Top: Hand of a day-laborer who had been drowned 24 hours prior
Bottom: Hand of a drowned person submerged in running water for several weeks
The process of tissues decomposing and sloughing off in animals generally reaches its peak around three to four weeks, in a moderate climate. However, in running water, the washing away of the acids from the liquefied fats and proteins, and the lack of insect activity, can often significantly retard or alter the decomposition.
Because of this, it can often take several extra weeks for tissues submerged in running water to separate from the body, and when they do separate, they don’t so much slough off when their substrate is consumed, but “slip” off, often in large sheets. The dermis of the hand is well-connected to itself, but less well-connected to its substrate, and as such is often subject to a phenomenon called “gloving” - where the skin slips off in, you guessed it, a “glove”.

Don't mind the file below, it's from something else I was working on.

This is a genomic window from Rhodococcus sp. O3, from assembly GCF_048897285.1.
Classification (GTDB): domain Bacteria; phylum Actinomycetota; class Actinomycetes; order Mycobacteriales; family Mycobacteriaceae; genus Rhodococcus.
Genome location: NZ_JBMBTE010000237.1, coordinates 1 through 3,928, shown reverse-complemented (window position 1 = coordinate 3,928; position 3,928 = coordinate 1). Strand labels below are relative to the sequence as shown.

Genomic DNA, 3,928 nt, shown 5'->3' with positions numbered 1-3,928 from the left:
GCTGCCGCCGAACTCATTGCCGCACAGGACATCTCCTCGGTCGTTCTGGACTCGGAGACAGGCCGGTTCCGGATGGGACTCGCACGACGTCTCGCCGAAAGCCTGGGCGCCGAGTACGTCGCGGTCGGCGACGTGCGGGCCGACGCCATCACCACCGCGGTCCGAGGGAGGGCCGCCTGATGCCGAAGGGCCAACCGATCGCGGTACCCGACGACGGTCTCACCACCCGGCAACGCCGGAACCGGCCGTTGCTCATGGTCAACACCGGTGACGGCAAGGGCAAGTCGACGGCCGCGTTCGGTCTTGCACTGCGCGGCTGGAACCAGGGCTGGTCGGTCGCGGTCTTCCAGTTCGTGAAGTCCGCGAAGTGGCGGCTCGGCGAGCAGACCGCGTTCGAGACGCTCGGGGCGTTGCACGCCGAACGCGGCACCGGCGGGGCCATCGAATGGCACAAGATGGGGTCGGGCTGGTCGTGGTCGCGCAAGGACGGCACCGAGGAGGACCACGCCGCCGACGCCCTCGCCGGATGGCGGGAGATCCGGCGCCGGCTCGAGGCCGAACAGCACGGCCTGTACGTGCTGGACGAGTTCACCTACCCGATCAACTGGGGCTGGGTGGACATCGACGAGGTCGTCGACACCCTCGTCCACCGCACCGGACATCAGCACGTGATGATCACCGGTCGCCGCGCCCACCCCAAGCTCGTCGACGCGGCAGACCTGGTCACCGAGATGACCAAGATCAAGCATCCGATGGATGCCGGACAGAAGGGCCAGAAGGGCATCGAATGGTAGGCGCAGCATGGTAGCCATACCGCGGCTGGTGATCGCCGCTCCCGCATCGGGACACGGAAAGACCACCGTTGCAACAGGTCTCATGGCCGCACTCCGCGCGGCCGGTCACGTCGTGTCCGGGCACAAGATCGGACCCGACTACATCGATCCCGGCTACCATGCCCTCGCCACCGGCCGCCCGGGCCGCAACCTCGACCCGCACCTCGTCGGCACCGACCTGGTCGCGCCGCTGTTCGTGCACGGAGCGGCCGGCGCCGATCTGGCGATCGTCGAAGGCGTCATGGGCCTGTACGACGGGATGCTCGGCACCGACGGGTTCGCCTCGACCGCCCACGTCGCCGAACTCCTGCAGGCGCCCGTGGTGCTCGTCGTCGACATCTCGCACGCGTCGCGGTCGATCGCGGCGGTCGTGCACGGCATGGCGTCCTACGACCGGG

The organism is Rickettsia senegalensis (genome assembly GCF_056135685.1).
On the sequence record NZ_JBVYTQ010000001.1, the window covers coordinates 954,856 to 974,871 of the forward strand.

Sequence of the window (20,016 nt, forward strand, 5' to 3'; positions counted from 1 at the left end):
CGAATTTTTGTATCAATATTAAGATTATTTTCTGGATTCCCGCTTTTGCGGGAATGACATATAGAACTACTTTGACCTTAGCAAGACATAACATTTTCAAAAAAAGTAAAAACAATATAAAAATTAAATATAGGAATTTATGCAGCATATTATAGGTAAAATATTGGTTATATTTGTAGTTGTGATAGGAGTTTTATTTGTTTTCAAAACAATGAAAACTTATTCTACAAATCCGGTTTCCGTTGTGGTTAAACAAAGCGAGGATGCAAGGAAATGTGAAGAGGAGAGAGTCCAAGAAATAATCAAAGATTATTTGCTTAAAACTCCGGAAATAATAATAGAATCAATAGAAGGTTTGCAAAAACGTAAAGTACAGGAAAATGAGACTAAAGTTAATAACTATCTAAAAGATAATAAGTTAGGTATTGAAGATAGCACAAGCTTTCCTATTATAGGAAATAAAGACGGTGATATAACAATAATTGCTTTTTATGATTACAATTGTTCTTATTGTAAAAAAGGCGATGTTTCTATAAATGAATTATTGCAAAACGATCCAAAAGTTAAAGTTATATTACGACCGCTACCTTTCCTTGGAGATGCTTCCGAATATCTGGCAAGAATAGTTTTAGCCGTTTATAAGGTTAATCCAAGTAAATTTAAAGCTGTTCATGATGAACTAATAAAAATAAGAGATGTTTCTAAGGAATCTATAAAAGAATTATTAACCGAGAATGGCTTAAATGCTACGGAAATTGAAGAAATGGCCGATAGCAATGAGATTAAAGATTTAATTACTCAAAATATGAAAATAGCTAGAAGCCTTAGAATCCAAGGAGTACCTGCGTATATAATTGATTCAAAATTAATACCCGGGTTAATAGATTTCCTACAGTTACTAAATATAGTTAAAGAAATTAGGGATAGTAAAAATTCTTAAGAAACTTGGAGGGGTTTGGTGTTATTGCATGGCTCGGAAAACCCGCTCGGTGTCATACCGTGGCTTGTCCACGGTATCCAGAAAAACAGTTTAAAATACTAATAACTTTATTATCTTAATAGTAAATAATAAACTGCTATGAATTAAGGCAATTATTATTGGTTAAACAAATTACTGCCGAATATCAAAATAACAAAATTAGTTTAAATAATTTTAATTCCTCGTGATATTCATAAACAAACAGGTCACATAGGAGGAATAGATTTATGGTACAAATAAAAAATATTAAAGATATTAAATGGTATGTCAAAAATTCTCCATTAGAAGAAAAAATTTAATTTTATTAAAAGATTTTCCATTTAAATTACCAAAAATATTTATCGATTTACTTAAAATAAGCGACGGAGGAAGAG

Atlas of Legal Medicine. Dr. Eduard von Hofmann, 1898.